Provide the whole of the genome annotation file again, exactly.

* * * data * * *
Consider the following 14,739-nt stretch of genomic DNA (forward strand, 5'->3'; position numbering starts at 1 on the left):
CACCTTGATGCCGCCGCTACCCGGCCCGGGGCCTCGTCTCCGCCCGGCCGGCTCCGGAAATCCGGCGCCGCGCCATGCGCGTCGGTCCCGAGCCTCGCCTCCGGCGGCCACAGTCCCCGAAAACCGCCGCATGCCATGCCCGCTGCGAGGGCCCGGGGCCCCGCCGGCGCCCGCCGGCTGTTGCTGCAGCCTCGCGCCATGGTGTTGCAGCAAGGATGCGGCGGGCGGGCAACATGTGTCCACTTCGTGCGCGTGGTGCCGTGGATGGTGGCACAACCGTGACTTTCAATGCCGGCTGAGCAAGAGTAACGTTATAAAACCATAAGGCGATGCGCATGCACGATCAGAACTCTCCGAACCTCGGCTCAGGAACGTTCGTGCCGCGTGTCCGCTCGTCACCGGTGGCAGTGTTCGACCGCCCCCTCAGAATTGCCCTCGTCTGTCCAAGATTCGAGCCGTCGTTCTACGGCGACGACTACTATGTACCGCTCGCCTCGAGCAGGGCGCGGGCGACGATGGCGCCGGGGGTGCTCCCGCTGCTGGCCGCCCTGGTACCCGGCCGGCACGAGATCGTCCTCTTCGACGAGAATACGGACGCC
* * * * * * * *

Consider the following 14,739-nt stretch of genomic DNA (forward strand, 5'->3'; position numbering starts at 1 on the left):
CACCTTGATGCCGCCGCTACCCGGCCCGGGGCCTCGTCTCCGCCCGGCCGGCTCCGGAAATCCGGCGCCGCGCCATGCGCGTCGGTCCCGAGCCTCGCCTCCGGCGGCCACAGTCCCCGAAAACCGCCGCATGCCATGCCCGCTGCGAGGGCCCGGGGCCCCGCCGGCGCCCGCCGGCTGTTGCTGCAGCCTCGCGCCATGGTGTTGCAGCAAGGATGCGGCGGGCGGGCAACATGTGTCCACTTCGTGCGCGTGGTGCCGTGGATGGTGGCACAACCGTGACTTTCAATGCCGGCTGAGCAAGAGTAACGTTATAAAACCATAAGGCGATGCGCATGCACGATCAGAACTCTCCGAACCTCGGCTCAGGAACGTTCGTGCCGCGTGTCCGCTCGTCACCGGTGGCAGTGTTCGACCGCCCCCTCAGAATTGCCCTCGTCTGTCCAAGATTCGAGCCGTCGTTCTACGGCGACGACTACTATGTACCGCTCGCCTCGAGCAGGGCGCGGGCGACGATGGCGCCGGGGGTGCTCCCGCTGCTGGCCGCCCTGGTACCCGGCCGGCACGAGATCGTCCTCTTCGACGAGAATACGGACGCC